A 20 year transport strategy will focus mainly on achieving net-zero targets – with electric vehicles, hydrogen ferries and car share schemes all playing possible roles.
ZetTrans is set to discuss the strategy’s “draft case for change” report on Thursday, considering future transport within Shetland as well as to and from the mainland.
Produced by Stantec UK Limited, the report highlights the need for a transport system which reduces inequalities, supports economic growth and improves health and wellbeing for the people of Shetland.
However, it also states that the “over-riding focus” will be on the delivery of the Scottish government’s net-zero requirement by 2045.
While it says electric vehicles are currently viewed as the “future of road transport”, the report also notes the limitations of electrification for ferries and planes.
Instead, the report suggests hydrogen could provide opportunities “in terms of greening the council’s ferry fleet”. It also highlights the possible role of the Orion clean energy project, which is looking to generate industrial quantities of green hydrogen from offshore wind.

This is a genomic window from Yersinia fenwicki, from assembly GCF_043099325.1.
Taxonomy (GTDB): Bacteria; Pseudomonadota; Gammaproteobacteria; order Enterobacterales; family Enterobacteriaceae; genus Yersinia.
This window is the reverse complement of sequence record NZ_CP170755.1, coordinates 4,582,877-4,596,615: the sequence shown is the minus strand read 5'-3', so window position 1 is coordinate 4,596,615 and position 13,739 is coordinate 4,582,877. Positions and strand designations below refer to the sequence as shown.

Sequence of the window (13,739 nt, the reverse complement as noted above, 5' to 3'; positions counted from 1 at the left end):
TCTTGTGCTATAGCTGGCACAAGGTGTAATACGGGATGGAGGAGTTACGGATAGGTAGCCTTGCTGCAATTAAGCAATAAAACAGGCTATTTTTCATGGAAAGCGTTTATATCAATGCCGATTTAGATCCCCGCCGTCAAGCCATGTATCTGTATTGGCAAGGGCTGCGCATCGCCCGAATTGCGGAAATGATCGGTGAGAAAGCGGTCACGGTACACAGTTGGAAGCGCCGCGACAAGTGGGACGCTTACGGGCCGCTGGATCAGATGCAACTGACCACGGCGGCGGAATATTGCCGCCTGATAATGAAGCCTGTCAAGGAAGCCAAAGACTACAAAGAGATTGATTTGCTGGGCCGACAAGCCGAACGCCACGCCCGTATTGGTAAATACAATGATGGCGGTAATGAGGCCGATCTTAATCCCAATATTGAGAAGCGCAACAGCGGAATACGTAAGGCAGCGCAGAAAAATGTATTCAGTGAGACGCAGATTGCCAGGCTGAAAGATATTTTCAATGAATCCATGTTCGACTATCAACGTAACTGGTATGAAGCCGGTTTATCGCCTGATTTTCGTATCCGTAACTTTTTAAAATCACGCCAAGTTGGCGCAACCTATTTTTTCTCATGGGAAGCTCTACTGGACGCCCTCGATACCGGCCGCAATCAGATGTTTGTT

But while the ferry fleet will need to decarbonise, with new vessels likely to be powered by some form of greener fuel, the report acknowledges a preferred option is yet to be determined.
Other transport options include a focus on “shared mobility”, such as more formalised car share schemes for commuters in and out of Lerwick.
The possibility of partially automated, or remote controlled, ferries is also mentioned, though the report accepts such technology is unlikely to be adopted immediately.
During consultation with other stakeholders, the report’s authors found that fixed links were seen as a solution to many of the current travel problems by a “large proportion” of people.
“For some, fixed links were felt to be essential in order to sustain island populations,” the report said.
“However, while fixed links were seen as a solution by many, it is important to note that not all consultees agreed with this viewpoint and the environmental impacts relative to ferries are yet to be determined.”
The report also notes that the delivery of transport infrastructure in Shetland is more challenging, and higher profile, than on the mainland.
It goes on to say these challenges are heightened by unfavourable demographic forecasts, such as a declining and ageing population, high cost of living, and specific issues for the more remote communities, such as Fair Isle, Foula, Papa Stour and Skerries.